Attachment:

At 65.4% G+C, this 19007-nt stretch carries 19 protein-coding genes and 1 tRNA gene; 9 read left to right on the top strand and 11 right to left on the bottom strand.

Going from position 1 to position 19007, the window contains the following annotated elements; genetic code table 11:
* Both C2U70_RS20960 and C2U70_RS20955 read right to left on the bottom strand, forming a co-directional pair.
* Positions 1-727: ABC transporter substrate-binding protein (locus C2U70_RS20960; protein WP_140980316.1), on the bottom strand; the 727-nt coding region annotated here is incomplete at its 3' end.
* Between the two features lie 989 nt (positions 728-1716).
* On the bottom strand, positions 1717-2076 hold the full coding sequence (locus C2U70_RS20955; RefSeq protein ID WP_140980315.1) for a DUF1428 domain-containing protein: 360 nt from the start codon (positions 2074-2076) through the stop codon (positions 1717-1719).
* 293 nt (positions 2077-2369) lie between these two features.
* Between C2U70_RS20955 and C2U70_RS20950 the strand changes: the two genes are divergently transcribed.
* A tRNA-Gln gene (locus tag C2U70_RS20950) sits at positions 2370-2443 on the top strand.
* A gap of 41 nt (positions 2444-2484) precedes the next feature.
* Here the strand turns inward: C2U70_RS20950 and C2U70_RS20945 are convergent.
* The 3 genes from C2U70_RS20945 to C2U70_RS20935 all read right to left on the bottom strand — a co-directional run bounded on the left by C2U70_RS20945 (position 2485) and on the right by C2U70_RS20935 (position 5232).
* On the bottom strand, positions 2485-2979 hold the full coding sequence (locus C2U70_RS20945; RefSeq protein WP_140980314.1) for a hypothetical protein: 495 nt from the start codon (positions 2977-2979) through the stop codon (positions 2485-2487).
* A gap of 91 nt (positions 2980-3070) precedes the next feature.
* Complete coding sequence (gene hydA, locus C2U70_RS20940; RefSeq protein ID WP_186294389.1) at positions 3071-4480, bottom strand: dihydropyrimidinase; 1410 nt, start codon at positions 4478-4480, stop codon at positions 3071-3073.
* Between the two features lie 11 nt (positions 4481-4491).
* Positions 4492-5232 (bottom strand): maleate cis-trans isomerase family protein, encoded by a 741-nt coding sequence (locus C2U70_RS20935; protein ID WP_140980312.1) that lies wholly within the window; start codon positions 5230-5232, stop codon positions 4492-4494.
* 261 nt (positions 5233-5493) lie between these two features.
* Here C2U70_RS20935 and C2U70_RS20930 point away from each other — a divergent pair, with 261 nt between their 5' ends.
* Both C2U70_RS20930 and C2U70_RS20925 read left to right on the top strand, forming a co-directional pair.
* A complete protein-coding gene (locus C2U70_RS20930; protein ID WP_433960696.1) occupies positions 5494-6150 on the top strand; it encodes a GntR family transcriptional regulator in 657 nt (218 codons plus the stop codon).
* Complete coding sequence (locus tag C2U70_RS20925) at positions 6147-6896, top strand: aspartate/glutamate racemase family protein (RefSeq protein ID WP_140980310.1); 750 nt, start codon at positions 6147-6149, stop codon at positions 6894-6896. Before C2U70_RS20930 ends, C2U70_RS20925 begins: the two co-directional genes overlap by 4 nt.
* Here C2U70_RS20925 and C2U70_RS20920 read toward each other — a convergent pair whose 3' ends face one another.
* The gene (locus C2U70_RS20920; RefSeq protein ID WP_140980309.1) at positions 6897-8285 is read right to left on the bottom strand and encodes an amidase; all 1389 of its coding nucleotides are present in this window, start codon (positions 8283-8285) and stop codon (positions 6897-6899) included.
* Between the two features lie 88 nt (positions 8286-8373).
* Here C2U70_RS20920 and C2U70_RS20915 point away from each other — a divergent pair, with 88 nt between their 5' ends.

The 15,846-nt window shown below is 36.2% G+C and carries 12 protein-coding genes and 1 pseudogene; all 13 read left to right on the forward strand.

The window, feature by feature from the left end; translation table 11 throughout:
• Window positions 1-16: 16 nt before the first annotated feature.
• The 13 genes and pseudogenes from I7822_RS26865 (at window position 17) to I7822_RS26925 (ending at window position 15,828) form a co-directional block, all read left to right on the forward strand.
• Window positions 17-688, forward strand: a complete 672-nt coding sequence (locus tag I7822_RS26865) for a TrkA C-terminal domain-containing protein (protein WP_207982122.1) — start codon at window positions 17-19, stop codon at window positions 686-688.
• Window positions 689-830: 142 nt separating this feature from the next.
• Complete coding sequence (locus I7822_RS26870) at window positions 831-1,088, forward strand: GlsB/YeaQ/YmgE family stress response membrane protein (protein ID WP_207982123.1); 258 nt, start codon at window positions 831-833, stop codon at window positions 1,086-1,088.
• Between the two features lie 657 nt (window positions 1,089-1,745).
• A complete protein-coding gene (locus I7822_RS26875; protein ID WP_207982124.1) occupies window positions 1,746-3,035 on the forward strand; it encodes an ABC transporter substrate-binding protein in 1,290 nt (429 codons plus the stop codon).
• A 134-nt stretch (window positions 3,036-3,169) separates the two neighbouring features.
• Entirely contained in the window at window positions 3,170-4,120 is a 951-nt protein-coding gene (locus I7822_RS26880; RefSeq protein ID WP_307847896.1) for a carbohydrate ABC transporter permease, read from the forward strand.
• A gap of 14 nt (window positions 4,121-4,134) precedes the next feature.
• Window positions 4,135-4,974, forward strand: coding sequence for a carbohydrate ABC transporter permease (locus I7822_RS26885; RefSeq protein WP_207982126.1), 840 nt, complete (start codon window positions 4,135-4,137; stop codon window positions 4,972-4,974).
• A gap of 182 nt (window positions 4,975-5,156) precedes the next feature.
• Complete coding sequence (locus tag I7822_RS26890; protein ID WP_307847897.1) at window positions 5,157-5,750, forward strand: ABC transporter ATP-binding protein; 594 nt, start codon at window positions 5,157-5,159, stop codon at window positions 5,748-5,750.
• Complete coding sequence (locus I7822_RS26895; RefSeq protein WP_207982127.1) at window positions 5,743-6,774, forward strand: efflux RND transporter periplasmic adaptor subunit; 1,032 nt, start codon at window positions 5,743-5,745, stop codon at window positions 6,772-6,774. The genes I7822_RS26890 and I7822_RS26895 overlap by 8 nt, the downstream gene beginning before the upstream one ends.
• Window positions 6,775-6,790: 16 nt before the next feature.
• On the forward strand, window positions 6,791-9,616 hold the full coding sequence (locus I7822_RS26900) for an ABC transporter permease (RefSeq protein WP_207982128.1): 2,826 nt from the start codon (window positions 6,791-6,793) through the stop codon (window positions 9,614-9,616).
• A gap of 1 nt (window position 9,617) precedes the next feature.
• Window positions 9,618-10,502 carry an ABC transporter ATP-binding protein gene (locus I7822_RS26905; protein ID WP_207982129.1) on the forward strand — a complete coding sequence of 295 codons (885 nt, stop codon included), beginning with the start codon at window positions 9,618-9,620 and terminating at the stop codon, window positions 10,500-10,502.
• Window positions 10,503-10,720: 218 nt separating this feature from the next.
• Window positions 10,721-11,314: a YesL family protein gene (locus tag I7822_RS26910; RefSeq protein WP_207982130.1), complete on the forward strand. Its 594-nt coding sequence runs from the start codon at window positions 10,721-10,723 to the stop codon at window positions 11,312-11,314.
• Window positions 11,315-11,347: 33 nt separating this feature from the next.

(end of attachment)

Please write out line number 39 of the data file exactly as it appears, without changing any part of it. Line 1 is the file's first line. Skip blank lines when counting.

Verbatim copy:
• Window positions 4,135-4,974, forward strand: coding sequence for a carbohydrate ABC transporter permease (locus I7822_RS26885; RefSeq protein WP_207982126.1), 840 nt, complete (start codon window positions 4,135-4,137; stop codon window positions 4,972-4,974).